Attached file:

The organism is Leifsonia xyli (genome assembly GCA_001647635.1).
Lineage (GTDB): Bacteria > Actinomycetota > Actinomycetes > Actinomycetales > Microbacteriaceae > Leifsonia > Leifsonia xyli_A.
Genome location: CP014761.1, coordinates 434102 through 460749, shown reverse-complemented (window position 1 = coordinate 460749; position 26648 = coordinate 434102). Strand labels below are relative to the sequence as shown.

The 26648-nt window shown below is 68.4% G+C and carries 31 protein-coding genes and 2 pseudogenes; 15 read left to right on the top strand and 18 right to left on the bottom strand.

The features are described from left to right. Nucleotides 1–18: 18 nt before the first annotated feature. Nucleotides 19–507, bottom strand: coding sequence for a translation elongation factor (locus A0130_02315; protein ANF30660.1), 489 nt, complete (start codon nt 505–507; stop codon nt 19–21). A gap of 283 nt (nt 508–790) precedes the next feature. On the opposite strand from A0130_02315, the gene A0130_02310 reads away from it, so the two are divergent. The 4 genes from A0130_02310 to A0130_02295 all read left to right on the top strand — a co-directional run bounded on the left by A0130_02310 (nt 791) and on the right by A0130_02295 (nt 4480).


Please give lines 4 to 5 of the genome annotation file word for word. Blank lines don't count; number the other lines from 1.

The 26648-nt window shown below is 68.4% G+C and carries 31 protein-coding genes and 2 pseudogenes; 15 read left to right on the top strand and 18 right to left on the bottom strand.

The features are described from left to right. Nucleotides 1–18: 18 nt before the first annotated feature. Nucleotides 19–507, bottom strand: coding sequence for a translation elongation factor (locus A0130_02315; protein ANF30660.1), 489 nt, complete (start codon nt 505–507; stop codon nt 19–21). A gap of 283 nt (nt 508–790) precedes the next feature. On the opposite strand from A0130_02315, the gene A0130_02310 reads away from it, so the two are divergent. The 4 genes from A0130_02310 to A0130_02295 all read left to right on the top strand — a co-directional run bounded on the left by A0130_02310 (nt 791) and on the right by A0130_02295 (nt 4480).